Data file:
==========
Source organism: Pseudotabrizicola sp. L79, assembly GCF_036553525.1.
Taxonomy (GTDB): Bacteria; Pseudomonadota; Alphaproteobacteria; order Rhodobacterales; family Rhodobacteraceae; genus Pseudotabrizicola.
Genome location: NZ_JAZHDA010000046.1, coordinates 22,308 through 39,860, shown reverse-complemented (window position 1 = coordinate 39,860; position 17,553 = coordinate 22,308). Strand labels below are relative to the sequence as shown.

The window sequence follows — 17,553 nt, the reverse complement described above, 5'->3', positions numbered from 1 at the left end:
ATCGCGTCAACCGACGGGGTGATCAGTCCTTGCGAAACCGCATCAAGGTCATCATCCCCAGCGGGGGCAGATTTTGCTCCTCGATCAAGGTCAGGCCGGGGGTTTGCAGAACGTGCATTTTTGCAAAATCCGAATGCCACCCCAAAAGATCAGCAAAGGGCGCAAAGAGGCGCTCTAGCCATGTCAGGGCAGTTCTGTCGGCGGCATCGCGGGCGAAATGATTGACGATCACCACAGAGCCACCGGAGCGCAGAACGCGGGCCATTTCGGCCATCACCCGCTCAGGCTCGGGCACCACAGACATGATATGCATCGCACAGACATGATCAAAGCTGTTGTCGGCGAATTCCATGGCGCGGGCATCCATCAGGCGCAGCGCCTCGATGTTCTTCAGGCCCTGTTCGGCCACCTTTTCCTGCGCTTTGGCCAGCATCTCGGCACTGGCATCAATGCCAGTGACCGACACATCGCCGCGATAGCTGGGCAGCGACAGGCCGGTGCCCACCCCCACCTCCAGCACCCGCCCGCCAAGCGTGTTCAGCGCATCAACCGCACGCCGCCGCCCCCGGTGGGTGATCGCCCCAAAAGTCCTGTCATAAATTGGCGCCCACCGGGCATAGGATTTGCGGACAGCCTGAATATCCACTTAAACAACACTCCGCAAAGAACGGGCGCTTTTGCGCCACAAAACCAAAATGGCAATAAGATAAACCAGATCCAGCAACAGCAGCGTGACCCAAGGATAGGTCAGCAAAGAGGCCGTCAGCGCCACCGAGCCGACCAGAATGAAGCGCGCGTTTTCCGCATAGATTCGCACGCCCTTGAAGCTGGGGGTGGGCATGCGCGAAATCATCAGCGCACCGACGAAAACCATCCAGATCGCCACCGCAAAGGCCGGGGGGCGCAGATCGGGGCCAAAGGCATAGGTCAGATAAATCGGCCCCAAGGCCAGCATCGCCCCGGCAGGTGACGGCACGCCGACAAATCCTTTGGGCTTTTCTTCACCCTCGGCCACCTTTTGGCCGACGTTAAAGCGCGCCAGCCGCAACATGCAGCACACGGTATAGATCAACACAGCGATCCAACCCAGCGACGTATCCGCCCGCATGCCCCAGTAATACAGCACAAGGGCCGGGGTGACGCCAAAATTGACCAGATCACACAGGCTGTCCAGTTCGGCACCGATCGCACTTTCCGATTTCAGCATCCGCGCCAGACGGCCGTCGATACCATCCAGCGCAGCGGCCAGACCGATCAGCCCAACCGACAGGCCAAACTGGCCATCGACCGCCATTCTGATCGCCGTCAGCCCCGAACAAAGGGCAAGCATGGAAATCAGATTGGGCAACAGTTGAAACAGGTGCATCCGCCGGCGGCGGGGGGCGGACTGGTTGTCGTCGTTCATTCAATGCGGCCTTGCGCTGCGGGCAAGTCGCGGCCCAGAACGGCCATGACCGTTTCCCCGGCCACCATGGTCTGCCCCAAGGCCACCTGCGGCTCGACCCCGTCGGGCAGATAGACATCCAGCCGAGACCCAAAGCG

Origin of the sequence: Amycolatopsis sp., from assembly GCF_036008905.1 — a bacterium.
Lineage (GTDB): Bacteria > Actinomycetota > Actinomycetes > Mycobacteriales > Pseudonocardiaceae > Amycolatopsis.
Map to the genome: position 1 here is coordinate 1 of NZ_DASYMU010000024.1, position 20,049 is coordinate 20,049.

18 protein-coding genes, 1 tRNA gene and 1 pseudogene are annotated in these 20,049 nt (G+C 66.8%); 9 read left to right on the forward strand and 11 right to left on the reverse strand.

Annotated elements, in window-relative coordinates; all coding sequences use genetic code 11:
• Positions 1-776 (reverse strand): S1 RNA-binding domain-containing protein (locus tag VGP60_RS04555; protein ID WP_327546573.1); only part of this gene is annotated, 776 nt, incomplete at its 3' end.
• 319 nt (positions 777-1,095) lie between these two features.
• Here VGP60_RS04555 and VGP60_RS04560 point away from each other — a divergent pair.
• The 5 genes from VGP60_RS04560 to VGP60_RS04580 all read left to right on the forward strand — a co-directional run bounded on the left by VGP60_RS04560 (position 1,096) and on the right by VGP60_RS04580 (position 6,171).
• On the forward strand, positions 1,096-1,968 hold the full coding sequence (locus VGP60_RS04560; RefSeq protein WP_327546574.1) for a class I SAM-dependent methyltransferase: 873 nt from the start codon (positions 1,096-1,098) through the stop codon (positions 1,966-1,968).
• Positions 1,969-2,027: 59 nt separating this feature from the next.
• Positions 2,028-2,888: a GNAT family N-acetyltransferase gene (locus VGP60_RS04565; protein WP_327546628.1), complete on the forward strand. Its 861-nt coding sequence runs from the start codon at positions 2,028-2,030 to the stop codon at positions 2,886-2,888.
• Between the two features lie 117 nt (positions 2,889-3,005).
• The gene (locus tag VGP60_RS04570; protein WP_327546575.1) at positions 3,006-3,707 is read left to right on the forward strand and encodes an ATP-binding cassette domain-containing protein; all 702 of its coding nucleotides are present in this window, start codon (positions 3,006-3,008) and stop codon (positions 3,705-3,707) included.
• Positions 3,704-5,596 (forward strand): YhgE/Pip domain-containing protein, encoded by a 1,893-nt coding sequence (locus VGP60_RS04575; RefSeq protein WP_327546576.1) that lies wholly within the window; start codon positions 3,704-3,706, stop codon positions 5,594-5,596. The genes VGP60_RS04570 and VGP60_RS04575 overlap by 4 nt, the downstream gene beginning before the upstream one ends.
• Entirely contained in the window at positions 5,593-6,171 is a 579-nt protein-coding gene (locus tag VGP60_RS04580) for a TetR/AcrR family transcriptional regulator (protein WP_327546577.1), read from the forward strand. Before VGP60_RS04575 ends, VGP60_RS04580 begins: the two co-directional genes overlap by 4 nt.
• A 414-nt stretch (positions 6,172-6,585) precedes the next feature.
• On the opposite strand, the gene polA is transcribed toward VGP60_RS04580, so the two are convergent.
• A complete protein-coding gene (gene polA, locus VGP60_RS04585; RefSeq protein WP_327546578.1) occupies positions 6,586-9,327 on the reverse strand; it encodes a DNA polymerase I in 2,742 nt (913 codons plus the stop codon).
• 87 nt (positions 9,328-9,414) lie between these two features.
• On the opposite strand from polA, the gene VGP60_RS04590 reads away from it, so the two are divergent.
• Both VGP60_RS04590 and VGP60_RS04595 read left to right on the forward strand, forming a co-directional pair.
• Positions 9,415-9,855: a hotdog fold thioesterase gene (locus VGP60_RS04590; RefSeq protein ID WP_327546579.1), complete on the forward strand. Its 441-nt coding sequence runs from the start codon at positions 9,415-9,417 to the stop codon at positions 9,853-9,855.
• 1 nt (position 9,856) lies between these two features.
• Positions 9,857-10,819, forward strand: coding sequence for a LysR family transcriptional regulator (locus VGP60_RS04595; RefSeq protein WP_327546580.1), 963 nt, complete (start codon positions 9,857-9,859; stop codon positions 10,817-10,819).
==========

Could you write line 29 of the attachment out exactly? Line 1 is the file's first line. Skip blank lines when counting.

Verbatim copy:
• 1 nt (position 9,856) lies between these two features.